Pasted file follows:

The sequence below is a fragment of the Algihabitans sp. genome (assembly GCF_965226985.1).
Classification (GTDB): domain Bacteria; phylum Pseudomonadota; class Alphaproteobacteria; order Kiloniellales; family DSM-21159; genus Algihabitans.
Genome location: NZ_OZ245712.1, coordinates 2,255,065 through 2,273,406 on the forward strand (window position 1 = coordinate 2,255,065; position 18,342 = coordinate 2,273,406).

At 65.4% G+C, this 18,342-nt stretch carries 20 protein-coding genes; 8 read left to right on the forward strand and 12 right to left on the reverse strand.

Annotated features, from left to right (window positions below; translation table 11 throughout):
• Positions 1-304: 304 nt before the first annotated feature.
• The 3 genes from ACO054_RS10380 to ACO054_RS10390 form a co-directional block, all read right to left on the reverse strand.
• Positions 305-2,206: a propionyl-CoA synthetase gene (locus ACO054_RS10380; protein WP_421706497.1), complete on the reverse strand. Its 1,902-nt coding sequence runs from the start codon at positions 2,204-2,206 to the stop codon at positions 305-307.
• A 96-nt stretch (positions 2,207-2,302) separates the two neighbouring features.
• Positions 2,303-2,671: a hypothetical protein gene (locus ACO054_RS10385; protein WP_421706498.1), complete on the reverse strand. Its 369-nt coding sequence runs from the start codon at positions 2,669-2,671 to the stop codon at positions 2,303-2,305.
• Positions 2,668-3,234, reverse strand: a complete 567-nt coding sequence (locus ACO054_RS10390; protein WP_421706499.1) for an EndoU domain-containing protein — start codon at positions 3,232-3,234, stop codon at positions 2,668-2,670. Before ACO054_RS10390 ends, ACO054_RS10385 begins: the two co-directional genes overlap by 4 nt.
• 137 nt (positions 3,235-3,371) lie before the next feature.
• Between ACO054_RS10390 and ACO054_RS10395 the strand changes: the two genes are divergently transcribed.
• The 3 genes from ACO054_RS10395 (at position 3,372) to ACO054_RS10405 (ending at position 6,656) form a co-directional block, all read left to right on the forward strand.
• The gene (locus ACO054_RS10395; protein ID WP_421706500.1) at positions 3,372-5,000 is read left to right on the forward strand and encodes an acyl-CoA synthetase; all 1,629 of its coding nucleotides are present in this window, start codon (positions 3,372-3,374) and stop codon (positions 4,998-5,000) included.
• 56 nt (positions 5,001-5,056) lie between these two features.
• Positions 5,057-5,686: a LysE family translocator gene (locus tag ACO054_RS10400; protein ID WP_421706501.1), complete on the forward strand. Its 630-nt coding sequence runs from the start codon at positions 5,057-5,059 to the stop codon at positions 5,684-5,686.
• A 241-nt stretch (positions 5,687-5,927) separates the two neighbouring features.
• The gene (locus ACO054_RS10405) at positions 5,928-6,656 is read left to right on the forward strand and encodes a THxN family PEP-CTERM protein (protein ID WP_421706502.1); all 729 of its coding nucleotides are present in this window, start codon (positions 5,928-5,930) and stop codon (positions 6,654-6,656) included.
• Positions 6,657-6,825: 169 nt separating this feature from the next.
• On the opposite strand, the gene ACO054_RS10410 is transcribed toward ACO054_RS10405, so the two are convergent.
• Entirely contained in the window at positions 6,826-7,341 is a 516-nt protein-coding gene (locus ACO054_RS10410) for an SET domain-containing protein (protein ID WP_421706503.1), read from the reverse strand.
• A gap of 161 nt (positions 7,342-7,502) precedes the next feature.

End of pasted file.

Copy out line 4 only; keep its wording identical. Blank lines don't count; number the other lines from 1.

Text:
At 65.4% G+C, this 18,342-nt stretch carries 20 protein-coding genes; 8 read left to right on the forward strand and 12 right to left on the reverse strand.